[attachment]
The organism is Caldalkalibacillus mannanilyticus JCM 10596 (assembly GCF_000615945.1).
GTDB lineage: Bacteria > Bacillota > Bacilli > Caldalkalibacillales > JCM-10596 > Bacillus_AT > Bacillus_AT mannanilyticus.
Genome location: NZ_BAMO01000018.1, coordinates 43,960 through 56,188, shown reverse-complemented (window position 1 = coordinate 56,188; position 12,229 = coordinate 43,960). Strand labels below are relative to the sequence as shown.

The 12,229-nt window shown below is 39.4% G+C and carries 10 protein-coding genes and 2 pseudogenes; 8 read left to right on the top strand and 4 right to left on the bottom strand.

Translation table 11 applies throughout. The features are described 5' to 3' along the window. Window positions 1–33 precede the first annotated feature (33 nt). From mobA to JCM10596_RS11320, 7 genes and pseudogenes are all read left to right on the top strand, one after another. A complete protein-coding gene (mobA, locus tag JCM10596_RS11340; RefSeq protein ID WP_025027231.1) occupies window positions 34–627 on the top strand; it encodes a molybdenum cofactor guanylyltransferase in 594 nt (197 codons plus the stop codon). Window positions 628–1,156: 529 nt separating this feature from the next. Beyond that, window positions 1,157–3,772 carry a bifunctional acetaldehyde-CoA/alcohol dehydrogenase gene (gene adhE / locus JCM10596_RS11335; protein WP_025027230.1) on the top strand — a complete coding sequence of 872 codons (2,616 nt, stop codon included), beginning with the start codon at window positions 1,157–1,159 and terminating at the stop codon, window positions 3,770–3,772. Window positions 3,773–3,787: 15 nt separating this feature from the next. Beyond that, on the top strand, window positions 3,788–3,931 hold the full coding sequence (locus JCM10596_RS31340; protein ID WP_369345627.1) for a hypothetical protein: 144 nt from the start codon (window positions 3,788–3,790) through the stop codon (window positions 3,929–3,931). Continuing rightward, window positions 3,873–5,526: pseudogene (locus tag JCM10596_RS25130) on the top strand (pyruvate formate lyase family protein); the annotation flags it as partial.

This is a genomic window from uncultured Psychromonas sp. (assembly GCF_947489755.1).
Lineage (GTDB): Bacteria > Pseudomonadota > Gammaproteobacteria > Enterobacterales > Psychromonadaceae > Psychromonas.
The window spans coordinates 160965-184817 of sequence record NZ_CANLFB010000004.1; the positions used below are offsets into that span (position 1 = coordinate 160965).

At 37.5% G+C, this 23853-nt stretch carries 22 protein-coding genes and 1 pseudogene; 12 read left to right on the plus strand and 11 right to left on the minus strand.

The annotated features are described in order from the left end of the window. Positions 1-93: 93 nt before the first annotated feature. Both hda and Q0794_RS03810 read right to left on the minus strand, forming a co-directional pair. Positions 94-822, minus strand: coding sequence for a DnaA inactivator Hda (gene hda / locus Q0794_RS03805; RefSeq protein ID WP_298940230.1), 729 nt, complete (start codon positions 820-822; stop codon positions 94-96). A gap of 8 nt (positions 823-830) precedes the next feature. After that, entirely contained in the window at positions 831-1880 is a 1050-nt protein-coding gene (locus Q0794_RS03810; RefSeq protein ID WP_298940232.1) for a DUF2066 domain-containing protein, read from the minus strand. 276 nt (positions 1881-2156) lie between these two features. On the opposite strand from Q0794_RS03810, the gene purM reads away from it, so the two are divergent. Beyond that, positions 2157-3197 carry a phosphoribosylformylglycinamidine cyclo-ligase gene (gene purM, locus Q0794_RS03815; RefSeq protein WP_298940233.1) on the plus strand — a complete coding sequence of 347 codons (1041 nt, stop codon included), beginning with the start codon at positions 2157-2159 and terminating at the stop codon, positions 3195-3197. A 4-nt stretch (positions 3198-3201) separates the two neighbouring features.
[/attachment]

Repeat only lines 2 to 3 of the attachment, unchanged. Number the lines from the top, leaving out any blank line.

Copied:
GTDB lineage: Bacteria > Bacillota > Bacilli > Caldalkalibacillales > JCM-10596 > Bacillus_AT > Bacillus_AT mannanilyticus.
Genome location: NZ_BAMO01000018.1, coordinates 43,960 through 56,188, shown reverse-complemented (window position 1 = coordinate 56,188; position 12,229 = coordinate 43,960). Strand labels below are relative to the sequence as shown.